The Claims Equation

I’ve finally figured it out, I’ve boiled it down to the simplest of terms: I dislike unsupported claims. From this simple seed, stems so many urges to engage in discussion, debate, conversation and reflection.

I could not figure out why listening to biomedical model explanations bothered me so much. I could not figure out why those using nocebic analogies drove me crazy. I did not know the reason that I loathed unsubstantiated predictions of the future (“You will need a knee replacement.” “You will have pain forever” etc). It comes down to the claim.

Maybe you could say I just enjoy truth, but truth is a complex part of this whole thing (personal truths, facts, outcomes, etc). To explain this best, allow me to use some math: Continue reading

PT: Prosperity in Diversity

I was recently at a company-wide meeting with all the PTs and as I looked around I got thinking…

An entire room of people who think differently, have different algorithms and thought processes, and are all going to be treating people who are seeking one thing: Physical Therapy.

It was a very crazy thought. How can this ALL be Physical Therapy? Certified Manual Trigger Point Therapists, Certified Mechanical Diagnostic Therapists, Certified Othopedic Manual Therapists. At first it is a bothersome idea, as in, they can’t all represent PT, or the PT that I envision. But perhaps that is short sighted. Isn’t that one of our greatest assets? Isn’t that a selling point right there? We are extremely varied in our approach… there is a therapist for every patient. There’s a PT for every pt. 

We, in PT, are evidenced-based and research driven. We look for the Continue reading

The Power of Silence

Image Credit: NASA

It is the space between the notes that make the music.  A wash of sound and pitch and tone does not stir emotion or evoke dance and tears.  It is the time taken, and placed, between to the vibrations that add meaning.

It is the silence and expanse of nature and wilderness that allows the existence of city life.  It must be there, a place to go to, or the mind cannot breathe.

When looking at the earth from space, we do not assume the only activity or important part is the part that is lit up.  The darkened areas are alive as well.  This is also the case with fMRI.  Yes one part is lit up, but this says nothing about the importance of the less active or “silent” areas.  They too are playing an important role.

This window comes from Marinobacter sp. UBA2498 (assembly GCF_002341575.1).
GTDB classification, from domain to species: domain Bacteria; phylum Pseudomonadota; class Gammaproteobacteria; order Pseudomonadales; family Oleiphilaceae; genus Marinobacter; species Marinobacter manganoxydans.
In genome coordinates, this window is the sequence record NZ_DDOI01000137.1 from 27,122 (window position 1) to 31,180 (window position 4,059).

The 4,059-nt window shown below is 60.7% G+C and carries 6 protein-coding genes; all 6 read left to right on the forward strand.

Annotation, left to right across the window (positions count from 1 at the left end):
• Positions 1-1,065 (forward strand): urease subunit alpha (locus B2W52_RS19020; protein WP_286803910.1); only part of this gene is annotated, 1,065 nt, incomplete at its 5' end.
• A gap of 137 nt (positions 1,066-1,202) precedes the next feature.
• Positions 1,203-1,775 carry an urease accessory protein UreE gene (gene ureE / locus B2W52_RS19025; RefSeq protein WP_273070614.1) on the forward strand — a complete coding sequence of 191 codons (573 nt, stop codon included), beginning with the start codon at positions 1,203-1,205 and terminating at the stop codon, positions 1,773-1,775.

And so it goes for any meaningful interaction, and in particular, care-based interaction.  Silence is the time when the ideas can settle, when concepts can take root, when importance is emphasized.

Mark Reid MD PTBT

We all know that a good history can yield some superb differential diagnosis choices. This can only happen in environmentally appropriate silence.  We already know what we know.  Therefore we can keep quiet about it.  We don’t know what the patient knows… so we must listen.

Alan Ristic PTBT

Silence has a time component.  Perhaps that’s why it’s so hard to come by…

Give silence a chance.

Matt D

Myth#2: Physical Therapy is Painful

Buh-BAM! I really like the campaign for National PT Month on the 7 Myths About Physical Therapy. Nice work APTA! We do combat many-a-stereotype out there in the field, so this is a nice push.

Let’s look at Myth #2: Physical Therapy is Painful. This one really stands out to me. There are others who write about this more (Diane Jacobs, KeithP, Jason Silvernail, Harrison Vaughan, Barret Dorko, … and others, I don’t intend to leave anyone out) about how adding pain to the treatment equation is detrimental to patient experience and outcomes.  But does everyone hold this patient centered view? Continue reading

Was it the HVLAT? A Reflective Case Discussion

There is quite the debate these days about how manual therapy works and particularly what types are best or get different/better results or is it all just placebo. Here is a case,  n=1.

I’m evaluating a patient with upper back pain, medial to the scapular border and lateral to the spine, around T5-ish.  We all know where this spot is, right? The complaints are approximately 8 months in duration, 5/10 pain secondary to increased breast tissue (20 lbs) during pregnancy and post-partum time periods, per the patient. Continue reading

Patients per hour. What’s your speed limit?


Image Credit:

The topic of one-on-one care vs a double-booked/overlapping/>1 care model is one of great emotion and opinion in the physical therapy community.

So, I am a huge fan of the one-on-one treatment model and it really seems to suit me.  Bias warning, I am drawn to this style of care.  This model is not pushed or addressed in school other than to say that most out-patient ortho clinics are >1 treatment model providers.  My experience has been as follows: I was a PT Tech in a clinic for two years that saw 3 pt/hour/PT and I have interned in a clinic with one-on-one care and am currently in a clinic that does 2-3 pt/hour/PT.  I recently posted on Twitter about not feeling I could ask as much from my patients in a >1 care model, since I was wasn’t giving them as much of myself.  I felt (and still feel) that if a patient comes in and I give them divided care, and not my full attention, that I could only expect the same in return from them.

I got some responses that were quite positive for the >1 model of treatment and it got me thinking about some of the pros and cons.  First off, I was happy to get the insights since I may be in a situation in the future (actually, as I am now in this internship) where I am practicing under the double-book model. Also with future health care regulations and changes, a double-book model may be the only way to operate and I want to be able to think positively about it.  So let’s take a look… Continue reading